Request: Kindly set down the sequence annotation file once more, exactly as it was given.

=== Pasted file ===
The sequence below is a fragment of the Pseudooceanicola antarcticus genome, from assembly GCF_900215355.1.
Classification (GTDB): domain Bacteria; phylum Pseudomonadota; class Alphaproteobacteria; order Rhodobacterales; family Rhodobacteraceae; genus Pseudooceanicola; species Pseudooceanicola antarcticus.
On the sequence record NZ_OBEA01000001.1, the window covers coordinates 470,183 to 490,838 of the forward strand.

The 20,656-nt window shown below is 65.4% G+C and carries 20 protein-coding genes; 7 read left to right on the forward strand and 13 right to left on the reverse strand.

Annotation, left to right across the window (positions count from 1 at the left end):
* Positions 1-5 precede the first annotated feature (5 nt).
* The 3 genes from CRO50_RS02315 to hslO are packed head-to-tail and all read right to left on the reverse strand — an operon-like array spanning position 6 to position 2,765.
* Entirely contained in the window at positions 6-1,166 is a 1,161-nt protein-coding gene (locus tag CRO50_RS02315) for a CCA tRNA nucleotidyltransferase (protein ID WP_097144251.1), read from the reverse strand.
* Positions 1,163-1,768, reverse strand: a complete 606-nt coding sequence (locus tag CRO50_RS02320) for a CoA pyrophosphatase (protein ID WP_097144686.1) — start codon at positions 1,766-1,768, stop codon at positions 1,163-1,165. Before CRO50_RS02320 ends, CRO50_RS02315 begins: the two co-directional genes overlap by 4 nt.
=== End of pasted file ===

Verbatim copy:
The sequence below is a fragment of the Pseudooceanicola antarcticus genome, from assembly GCF_900215355.1.
Classification (GTDB): domain Bacteria; phylum Pseudomonadota; class Alphaproteobacteria; order Rhodobacterales; family Rhodobacteraceae; genus Pseudooceanicola; species Pseudooceanicola antarcticus.
On the sequence record NZ_OBEA01000001.1, the window covers coordinates 470,183 to 490,838 of the forward strand.

The 20,656-nt window shown below is 65.4% G+C and carries 20 protein-coding genes; 7 read left to right on the forward strand and 13 right to left on the reverse strand.

Annotation, left to right across the window (positions count from 1 at the left end):
* Positions 1-5 precede the first annotated feature (5 nt).
* The 3 genes from CRO50_RS02315 to hslO are packed head-to-tail and all read right to left on the reverse strand — an operon-like array spanning position 6 to position 2,765.
* Entirely contained in the window at positions 6-1,166 is a 1,161-nt protein-coding gene (locus tag CRO50_RS02315) for a CCA tRNA nucleotidyltransferase (protein ID WP_097144251.1), read from the reverse strand.
* Positions 1,163-1,768, reverse strand: a complete 606-nt coding sequence (locus tag CRO50_RS02320) for a CoA pyrophosphatase (protein ID WP_097144686.1) — start codon at positions 1,766-1,768, stop codon at positions 1,163-1,165. Before CRO50_RS02320 ends, CRO50_RS02315 begins: the two co-directional genes overlap by 4 nt.